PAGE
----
Laos is steeped in Buddhist traditions, has a colourful culture and is famed for the year-round tropical weather that makes it a lush paradise. The people who live here hold many traditional festivals so that local customs live on.
In the meantime the tourists from around the world who visit Vangvieng congregate around the river, with venues in the town becoming meeting points where people make friends as they enjoy fun and games.
Recently, tourism operators have built facilities to serve the visitor’s need for excitement as fully as possible along the river. These include zip-lines, rope swings, slides, and mud pits for games of rattan ball and volleyball.
For a three-kilometre stretch on the river before the launch point of inner tubes and kayaks, people can be seen happily drinking and dancing, enjoying the music, riverside merriment and sport.
Impromptu games involve an unlimited number of players, both male and female. Whether a player is good or not is of no importance. People are perfectly content to engage in friendly competition, while relishing the freedom and comfort of swim-wear and mud. Of course there are no rules either; the objective is to hit the ball over the net and enjoy the refreshing surroundings and the company of friends new and old.
his sort of unabashed volleyball revelry played out in the mud may not be an unusual site in some countries, but in Laos it is certainly a rarity.
Vangvieng is the first and only place to feature mud pit volleyball in Laos! In fact, the only other instance of mud-based excitement in the country is seen during the rocket festival. There, if a rocket explodes on the launching pad instead of taking to the sky, the rocket engineer and his team will be thrown into a mud pit by the other rocketeers. But this only happens once a year, while Vangvieng players can serve, volley and wallow in the pit every day.
Making the “mud court” is not complicated and involves simply taking mud from farms in the area and pouring it into the pit. The only extra effort goes into making sure the mud doesn’t contain any large rocks or other hard objects, which might injure the players. Smartly, the court is equipped with nylon nets to keep the ball from going too far out of play.
When players grow tired and mud-caked from all the volleying, they will most likely be seen heartily throwing one another into the river. Viola! It’s a fast, easy and fun method of cleaning up after the game.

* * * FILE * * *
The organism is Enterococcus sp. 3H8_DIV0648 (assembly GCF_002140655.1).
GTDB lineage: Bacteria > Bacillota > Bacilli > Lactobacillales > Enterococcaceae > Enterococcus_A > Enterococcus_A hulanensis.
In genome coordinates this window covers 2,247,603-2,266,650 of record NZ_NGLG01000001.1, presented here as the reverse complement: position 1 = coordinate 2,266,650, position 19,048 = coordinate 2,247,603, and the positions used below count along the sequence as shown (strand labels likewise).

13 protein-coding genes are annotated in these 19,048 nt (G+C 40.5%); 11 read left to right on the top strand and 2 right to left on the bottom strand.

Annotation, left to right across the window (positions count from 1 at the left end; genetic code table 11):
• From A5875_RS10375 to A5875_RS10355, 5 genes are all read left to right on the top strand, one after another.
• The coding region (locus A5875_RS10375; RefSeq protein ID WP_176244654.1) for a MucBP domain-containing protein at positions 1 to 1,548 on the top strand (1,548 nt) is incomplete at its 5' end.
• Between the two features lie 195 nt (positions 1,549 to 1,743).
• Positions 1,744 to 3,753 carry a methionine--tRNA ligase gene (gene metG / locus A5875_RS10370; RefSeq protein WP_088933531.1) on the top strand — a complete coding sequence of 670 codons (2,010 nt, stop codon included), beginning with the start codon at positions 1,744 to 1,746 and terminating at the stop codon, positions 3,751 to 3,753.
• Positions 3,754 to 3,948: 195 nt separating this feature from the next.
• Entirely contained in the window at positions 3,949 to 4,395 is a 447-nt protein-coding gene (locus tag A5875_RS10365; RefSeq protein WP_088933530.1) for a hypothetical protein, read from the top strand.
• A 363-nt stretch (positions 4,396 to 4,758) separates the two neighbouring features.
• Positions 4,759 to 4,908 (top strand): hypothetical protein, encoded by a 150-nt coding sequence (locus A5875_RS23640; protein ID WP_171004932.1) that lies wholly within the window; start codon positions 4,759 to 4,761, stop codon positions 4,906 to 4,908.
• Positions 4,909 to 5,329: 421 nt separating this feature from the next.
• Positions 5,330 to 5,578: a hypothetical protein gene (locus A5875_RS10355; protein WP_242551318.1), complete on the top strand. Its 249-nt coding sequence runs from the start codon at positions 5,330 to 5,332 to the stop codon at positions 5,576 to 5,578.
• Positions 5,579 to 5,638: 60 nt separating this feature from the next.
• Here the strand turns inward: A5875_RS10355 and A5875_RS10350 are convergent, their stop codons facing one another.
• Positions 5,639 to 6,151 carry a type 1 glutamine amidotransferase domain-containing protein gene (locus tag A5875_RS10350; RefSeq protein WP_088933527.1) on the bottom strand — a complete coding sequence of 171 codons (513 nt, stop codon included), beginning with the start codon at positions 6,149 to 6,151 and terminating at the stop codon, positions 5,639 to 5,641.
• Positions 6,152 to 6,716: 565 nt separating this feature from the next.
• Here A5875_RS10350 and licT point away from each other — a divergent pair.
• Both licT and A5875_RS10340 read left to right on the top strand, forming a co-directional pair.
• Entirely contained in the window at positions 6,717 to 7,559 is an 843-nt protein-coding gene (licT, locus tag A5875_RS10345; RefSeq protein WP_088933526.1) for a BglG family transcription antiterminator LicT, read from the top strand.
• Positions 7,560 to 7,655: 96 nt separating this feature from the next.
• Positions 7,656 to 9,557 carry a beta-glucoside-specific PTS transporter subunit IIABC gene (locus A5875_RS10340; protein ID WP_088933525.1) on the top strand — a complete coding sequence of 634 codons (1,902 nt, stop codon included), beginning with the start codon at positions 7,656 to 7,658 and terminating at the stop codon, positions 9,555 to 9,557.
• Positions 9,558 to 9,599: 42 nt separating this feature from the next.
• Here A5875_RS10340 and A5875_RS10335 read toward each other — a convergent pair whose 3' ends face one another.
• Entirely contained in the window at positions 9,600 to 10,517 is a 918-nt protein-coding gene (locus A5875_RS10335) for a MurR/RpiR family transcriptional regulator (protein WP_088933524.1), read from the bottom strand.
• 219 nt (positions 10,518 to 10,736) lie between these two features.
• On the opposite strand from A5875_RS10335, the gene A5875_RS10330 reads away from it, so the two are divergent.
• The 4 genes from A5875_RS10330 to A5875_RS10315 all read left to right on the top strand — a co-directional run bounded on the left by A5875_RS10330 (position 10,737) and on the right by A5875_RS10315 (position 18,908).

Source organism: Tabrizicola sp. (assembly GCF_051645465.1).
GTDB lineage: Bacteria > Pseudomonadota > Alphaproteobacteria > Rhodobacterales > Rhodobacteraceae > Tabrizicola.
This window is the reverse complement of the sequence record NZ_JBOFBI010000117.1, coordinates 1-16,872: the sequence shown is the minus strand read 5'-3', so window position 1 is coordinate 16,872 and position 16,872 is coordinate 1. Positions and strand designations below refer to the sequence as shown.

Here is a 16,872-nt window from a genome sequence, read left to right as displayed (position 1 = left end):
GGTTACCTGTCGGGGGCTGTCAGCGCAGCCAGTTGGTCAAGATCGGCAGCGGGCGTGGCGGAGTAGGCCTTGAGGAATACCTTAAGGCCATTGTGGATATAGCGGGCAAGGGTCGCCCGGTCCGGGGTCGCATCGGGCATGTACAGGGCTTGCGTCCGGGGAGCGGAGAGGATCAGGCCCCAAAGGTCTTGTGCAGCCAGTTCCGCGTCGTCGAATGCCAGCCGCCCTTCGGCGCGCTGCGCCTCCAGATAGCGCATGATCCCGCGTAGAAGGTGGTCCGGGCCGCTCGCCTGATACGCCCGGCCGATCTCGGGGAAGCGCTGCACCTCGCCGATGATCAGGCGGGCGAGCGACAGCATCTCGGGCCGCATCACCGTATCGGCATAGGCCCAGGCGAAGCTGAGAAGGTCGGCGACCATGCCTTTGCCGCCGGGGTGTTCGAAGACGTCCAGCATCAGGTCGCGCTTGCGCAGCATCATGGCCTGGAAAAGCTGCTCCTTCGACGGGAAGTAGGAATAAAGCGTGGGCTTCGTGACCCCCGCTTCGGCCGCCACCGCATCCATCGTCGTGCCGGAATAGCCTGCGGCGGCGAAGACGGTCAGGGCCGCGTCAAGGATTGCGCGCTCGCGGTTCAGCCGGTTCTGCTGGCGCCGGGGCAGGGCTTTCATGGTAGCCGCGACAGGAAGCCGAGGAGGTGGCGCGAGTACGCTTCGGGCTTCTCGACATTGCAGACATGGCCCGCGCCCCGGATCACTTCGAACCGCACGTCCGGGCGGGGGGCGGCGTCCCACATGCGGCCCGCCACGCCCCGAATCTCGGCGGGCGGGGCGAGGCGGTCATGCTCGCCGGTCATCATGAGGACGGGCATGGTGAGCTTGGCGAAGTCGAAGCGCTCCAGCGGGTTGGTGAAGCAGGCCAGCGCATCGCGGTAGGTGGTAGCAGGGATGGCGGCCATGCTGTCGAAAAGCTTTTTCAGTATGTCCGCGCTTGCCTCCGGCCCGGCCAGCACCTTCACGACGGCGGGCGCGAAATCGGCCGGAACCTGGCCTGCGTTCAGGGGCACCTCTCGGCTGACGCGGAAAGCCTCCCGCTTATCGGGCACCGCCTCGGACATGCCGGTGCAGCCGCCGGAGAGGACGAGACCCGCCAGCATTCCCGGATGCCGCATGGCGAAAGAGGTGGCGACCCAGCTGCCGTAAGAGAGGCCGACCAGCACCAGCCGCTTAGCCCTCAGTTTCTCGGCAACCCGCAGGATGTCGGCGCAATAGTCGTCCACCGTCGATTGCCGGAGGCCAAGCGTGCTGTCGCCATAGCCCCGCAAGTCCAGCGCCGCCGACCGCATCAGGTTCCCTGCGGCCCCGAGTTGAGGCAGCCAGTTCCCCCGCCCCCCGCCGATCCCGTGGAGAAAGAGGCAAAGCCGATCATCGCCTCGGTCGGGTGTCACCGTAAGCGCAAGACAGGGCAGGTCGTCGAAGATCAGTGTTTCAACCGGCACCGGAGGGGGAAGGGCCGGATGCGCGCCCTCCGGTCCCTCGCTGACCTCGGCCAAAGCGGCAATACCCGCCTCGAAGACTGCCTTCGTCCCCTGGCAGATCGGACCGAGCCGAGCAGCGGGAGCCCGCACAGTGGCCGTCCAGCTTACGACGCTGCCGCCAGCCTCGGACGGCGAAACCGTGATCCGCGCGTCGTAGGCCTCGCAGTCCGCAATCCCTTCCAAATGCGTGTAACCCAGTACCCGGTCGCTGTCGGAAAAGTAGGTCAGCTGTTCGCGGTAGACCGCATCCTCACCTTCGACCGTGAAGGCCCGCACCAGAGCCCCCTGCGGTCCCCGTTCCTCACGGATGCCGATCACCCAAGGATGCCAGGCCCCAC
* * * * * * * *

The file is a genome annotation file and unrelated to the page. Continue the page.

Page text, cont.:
Still, revellers shouldn’t forget that safety is extremely important in this type of setting. To prevent tourists from drowning after they have jumped or swung into the river, some locals are specially designated to be on the lookout for those in need of a helping hand. They throw out small inner tubes tied to a rope and pull them back to land. This can be quite useful, especially for those who are not the strongest of swimmers.
Moreover, merrymakers cannot disregard the environmental integrity of the area.
To protect the river, district authorities have created regulations banning tourist operators from allowing visitors to bring any glass bottles to the riverside, nor in kayaks or inner tubes.
Though several kinds of beverages are available at bars along the river, especially at places where overhead jumps are set up, tourists are not allowed to take any bottles away with them. Servers pour drinks into small plastic buckets and require them to stay put.
Splashing and sporting around are good for some, but what makes Vangvieng an interesting destination is its dynamism. There seems to be something for everyone here. Visitors who don’t want to play in the mud or jump into the river can simply enjoy taking photographs and taking pleasure in the beauty of their surroundings. There are caves to explore, organic farms to visit, and local culture and traditions to get lost in.
Lao visitors, especially from Vientiane, like to shop at the market for fresh organic vegetables and fruits in the early morning. Here, one can see the real life of Vangvieng residents, who come from different villages and ethnic groups and sell and buy goods in the market. Not only are many of the goods for sale here interesting and unusual, they are also cheaper than in Vientiane markets.
To tempt tourists to linger longer in Vangvieng, investors have developed numerous amenities for visitors to enjoy. In the town centre, hundreds of restaurants pepper the roads, many of them decorated with coloured lights and bright flowers, while others feature popular TV series that run non-stop.
At the visitor’s fingertips are overseas television channels, Internet cafes, currency exchange units and transaction services that allow connection with the rest of the world. Travel agencies, as well as trekking, tubing and kayaking operations, are not at all difficult to find in the town centre.
Travellers can relax, drink and savour their favourite foods in the many eateries. The town is not lacking in international fare. Some cooks are even willing to prepare made-to-order meals for visitors, to sate their Western-style cravings.
Yet, those seeking a more cultural experience will not be disappointed— Lao cuisine and libations are readily available. Among the most popular beverages for tourists are Beerlao, fruit shakes, organic wine and tea made from mulberry leaves.
Vangvieng has more than 100 guesthouses, hotels, resorts and bungalows to accommodate tourists who visit the town. If you find your way to this dynamic and charming place, remember to go easy on the lao-lao, respect the natural beauty, and leave only your troubles to float down the river.
By Feature writer in Vanvieng/ Vientiane Times/ Asia News Network